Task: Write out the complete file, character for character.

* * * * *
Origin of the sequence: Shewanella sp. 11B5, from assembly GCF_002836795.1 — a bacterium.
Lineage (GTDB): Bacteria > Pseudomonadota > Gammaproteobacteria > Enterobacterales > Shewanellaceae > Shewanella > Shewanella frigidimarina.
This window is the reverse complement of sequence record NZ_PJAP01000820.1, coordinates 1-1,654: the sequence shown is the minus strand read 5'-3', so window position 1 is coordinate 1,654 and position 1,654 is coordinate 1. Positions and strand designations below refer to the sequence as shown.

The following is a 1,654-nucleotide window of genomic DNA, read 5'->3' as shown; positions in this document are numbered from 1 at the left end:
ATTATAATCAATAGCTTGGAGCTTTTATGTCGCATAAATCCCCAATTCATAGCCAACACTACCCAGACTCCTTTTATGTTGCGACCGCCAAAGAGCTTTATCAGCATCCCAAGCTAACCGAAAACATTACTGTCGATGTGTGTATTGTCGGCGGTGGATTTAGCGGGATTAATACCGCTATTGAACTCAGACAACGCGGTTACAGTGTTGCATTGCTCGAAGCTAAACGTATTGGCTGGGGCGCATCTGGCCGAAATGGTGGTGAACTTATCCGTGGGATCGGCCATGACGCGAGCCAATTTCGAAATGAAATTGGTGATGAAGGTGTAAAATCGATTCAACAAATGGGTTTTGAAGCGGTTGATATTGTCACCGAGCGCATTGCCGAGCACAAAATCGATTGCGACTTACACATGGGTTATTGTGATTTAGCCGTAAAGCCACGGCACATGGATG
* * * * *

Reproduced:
Origin of the sequence: Shewanella sp. 11B5, from assembly GCF_002836795.1 — a bacterium.
Lineage (GTDB): Bacteria > Pseudomonadota > Gammaproteobacteria > Enterobacterales > Shewanellaceae > Shewanella > Shewanella frigidimarina.
This window is the reverse complement of sequence record NZ_PJAP01000820.1, coordinates 1-1,654: the sequence shown is the minus strand read 5'-3', so window position 1 is coordinate 1,654 and position 1,654 is coordinate 1. Positions and strand designations below refer to the sequence as shown.

The following is a 1,654-nucleotide window of genomic DNA, read 5'->3' as shown; positions in this document are numbered from 1 at the left end:
ATTATAATCAATAGCTTGGAGCTTTTATGTCGCATAAATCCCCAATTCATAGCCAACACTACCCAGACTCCTTTTATGTTGCGACCGCCAAAGAGCTTTATCAGCATCCCAAGCTAACCGAAAACATTACTGTCGATGTGTGTATTGTCGGCGGTGGATTTAGCGGGATTAATACCGCTATTGAACTCAGACAACGCGGTTACAGTGTTGCATTGCTCGAAGCTAAACGTATTGGCTGGGGCGCATCTGGCCGAAATGGTGGTGAACTTATCCGTGGGATCGGCCATGACGCGAGCCAATTTCGAAATGAAATTGGTGATGAAGGTGTAAAATCGATTCAACAAATGGGTTTTGAAGCGGTTGATATTGTCACCGAGCGCATTGCCGAGCACAAAATCGATTGCGACTTACACATGGGTTATTGTGATTTAGCCGTAAAGCCACGGCACATGGATG